If you can’t reuse it, refuse it

Inspired by Susan Freinkel’s book Plastic: A Toxic Love Story,  I’ve set a goal to reduce the amount of single-use plastic I bring into my life in 2020. Here’s my collection for the second month of the year.
February plastic Much like the previous month, February brought me a pile of food wrappers and a Better World Books plastic mailer. The pic above shows only the plastic that I can’t recycle or repurpose in any reasonable way.

Other plastic items that are in limbo include chip bags and plastic caps and lids from glass jars. I may have to claim them as single-use before the year is over, but right now I have the optimistic notion that I’ll craftily turn them into something clever and long-lasting. Stay tuned.

As friends and acquaintances learn about my experiment with reducing single-use plastic, almost every one of them admits to having a couple of reusable bags that they forget to take into the store. I cast no stones, for I have certainly collected my fair share of flimsy bags because I didn’t want to walk back to the car for my reusables.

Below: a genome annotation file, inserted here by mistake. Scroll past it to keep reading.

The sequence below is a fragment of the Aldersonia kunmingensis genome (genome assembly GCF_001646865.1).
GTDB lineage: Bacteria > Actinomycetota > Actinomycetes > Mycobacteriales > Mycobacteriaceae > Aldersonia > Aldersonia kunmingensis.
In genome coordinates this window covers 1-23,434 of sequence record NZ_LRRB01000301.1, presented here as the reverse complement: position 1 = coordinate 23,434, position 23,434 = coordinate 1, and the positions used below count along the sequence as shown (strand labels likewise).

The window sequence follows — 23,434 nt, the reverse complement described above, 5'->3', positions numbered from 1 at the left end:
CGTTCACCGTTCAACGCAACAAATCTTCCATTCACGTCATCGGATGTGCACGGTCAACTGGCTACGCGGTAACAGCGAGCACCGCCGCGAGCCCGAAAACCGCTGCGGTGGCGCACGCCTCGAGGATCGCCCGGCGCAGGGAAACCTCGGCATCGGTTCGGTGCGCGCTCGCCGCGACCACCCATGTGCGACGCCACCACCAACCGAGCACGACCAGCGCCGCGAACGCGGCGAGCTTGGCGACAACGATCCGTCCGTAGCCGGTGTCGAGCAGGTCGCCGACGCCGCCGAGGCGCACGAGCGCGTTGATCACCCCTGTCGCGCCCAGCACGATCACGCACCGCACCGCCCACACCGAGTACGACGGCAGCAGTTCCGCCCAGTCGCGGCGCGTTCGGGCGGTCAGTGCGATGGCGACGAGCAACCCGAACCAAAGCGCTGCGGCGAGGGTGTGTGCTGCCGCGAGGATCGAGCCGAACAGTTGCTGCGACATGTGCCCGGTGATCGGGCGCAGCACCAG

Like all habits, it took time to re-train myself. I started by carrying a reusable bag in my purse, but the best kick in the pants was taking on this year-long challenge. I’d rather walk across the parking lot for my proper bags than to confess publicly that I’ve brought home more flimsies.

If you are not swayed by public opinion, there are some other ways to take on the healthier and kinder habit of refusing flimsies. This list from The Organized Housewife is helpful.

The most likely way to encourage yourself to take action is mindfulness. When you drive anywhere, notice how many plastic bags (and other plastic trash) is scattered along the side of the highway.

It may not be YOUR trash, but it has a strong negative impact on your life and on your community. Be part of the solution–refuse, reduce, reuse, recycle.

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